During various months throughout the year, people have become accustomed to seeing different colored ribbons associated with cancer and disease awareness. Many people may not be aware that March is Colon Cancer Awareness Month. During the month of March, people across the globe will dress in dark blue to raise awareness for colon cancer. Each year during the month of March, my office advocates to the community on the importance of colorectal cancer screening.
Colorectal cancer is the third most common diagnosed cancer after lung, breast (female) and prostate (male) cancer. For 2018, the estimated number of new cases of colon and rectal cancer is 140,250. Approximately 4.6 percent of men (1 in 22) and 4.2 percent of women (1 in 24) will be diagnosed with colon or rectal cancer in their lifetime. CRC accounts for the second most common cancer-related deaths after lung cancer. If these statistics are not alarming enough, approximately 50,000 people will die this year from colon and rectal cancer. With the abundance of new cases and the staggering number of deaths yearly, the need for awareness of this highly preventable disease is important.
Colon and rectal cancer is highly preventable and curable, if caught in its early stages. Several screening tests have been created to help physicians diagnose colon cancer and treat patients. Colon cancer screening is offered in various forms. The most reliable screening tool for early detection is a colonoscopy. During this outpatient procedure, physicians are able to see inside the colon and identify problems, including colon polyps.
Most colorectal cancers begin as a polyp, which is growth in the tissue of the colon or rectum. Colon polyps are various shapes and sizes, and they may be flat or raised. Polyps are common in people older than 50 years of age, and while most are benign, there are certain types of polyps that have a higher risk of becoming cancerous. Currently, a colonoscopy is the only test that allows physicians to identify and remove these colon polyps before the polyps have the ability to become cancerous.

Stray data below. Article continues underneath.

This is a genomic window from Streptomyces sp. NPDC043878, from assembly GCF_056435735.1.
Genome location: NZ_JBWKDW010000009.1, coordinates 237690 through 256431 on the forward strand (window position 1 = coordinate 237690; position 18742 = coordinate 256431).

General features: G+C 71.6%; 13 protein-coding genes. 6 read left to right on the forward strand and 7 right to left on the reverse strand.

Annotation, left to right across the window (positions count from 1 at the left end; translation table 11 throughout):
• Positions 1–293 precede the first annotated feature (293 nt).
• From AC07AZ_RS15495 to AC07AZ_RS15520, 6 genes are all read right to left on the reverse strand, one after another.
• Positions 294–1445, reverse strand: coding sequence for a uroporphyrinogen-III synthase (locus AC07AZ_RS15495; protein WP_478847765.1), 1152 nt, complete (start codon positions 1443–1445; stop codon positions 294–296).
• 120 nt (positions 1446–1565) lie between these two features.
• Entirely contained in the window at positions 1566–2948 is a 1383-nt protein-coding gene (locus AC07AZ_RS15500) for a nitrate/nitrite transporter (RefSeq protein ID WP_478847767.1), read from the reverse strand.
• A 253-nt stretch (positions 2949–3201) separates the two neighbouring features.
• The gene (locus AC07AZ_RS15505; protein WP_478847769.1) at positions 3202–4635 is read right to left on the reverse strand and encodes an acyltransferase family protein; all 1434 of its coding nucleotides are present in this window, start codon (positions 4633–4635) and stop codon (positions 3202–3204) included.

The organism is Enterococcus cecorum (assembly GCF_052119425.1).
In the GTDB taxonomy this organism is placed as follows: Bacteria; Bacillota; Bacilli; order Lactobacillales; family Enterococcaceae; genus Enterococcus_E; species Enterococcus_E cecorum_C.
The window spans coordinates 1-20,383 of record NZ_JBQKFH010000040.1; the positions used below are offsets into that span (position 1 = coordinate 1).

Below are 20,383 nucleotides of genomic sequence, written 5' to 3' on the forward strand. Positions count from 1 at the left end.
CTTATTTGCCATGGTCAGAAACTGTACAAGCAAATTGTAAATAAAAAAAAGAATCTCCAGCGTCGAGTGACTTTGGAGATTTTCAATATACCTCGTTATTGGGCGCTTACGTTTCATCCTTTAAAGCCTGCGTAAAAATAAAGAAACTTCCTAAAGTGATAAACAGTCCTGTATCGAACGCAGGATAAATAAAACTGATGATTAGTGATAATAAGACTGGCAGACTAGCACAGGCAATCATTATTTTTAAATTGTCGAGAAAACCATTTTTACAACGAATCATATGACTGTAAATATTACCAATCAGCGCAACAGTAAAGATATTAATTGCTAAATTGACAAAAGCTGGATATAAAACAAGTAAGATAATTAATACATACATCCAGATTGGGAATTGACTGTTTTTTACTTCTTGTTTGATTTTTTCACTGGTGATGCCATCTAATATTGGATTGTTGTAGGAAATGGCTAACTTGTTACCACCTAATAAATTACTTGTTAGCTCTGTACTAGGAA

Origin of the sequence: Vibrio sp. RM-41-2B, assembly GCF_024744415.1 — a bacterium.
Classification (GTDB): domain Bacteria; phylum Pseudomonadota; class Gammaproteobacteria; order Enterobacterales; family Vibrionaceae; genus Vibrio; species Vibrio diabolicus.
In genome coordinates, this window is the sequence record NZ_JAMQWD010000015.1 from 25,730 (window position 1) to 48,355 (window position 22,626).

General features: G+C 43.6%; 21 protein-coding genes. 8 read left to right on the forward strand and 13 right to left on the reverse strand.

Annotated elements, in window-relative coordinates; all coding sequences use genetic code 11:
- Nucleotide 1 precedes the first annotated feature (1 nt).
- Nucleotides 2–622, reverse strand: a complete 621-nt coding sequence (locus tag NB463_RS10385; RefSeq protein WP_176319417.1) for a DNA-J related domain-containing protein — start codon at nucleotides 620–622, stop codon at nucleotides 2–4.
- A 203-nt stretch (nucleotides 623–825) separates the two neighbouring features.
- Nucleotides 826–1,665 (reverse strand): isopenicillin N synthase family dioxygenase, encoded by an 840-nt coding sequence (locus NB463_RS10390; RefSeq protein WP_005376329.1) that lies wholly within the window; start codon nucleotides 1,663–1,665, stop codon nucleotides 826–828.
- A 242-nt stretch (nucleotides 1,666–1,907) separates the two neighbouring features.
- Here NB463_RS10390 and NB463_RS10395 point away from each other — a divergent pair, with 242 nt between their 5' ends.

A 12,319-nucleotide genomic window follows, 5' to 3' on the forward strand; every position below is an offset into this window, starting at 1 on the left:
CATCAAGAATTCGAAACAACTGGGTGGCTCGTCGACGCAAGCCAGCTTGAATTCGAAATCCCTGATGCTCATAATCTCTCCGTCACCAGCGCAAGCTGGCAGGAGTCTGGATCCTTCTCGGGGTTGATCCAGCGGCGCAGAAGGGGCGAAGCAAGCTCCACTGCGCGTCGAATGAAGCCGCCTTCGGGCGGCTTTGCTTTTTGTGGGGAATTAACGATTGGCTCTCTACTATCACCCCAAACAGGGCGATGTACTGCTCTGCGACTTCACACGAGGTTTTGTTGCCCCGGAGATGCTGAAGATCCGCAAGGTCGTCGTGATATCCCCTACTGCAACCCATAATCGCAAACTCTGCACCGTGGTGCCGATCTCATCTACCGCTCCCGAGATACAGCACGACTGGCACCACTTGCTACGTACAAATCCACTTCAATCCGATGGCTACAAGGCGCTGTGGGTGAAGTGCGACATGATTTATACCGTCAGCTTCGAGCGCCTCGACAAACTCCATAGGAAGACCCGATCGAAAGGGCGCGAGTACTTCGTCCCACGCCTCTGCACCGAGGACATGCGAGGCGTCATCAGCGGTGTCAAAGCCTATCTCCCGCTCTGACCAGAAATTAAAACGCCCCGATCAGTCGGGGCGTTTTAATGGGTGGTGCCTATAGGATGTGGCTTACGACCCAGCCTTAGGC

There are various situations when a colonoscopy may not be appropriate. In these situations, other tests can be performed to screen for problems that may lead to colon cancer. This can include testing stool for blood or DNA to determine a patient’s individual risk for colon cancer. Radiological imaging (double-contrast barium enema or a computed tomography colonography) are also tools that can be used.
The best screening for colon cancer is always the one that is being done. Any of these screening tools can be beneficial and should be discussed with your healthcare provider.
Screening for colon cancer typically begins at the age of 50. In fact, most patients do not discuss their colon health with their physician until around this age. However, if there is a family history of colon cancer, colon polyps or if an individual develops symptoms, testing may be recommended earlier than age 50. Symptoms may include, but are not limited to, abdominal pain, change in bowel habits, rectal bleeding/blood in stool or change in stool size. It is important to discuss any changes to your family or personal history with your healthcare provider to best determine when colon cancer screening should begin.
When the time comes to begin screening, it is important to discuss all colorectal cancer screening options with your healthcare provider. Colorectal cancer is preventable, treatable and curable, but it requires you speaking up and advocating for your health and wellbeing to make sure healthcare providers can care for you in the best possible way.
Dr. Shannon Wesley, D.O., is one of four female proctologists in the entire country, and one of two who are board certified. She’s also the only board-certified female proctologist in Ohio. It’s her mission to increase colon cancer awareness throughout our community, especially among women and minorities. Dr. Wesley is accepting new patients. To discuss your screening options, visit www.limamemorial.org or call 419-998-8207.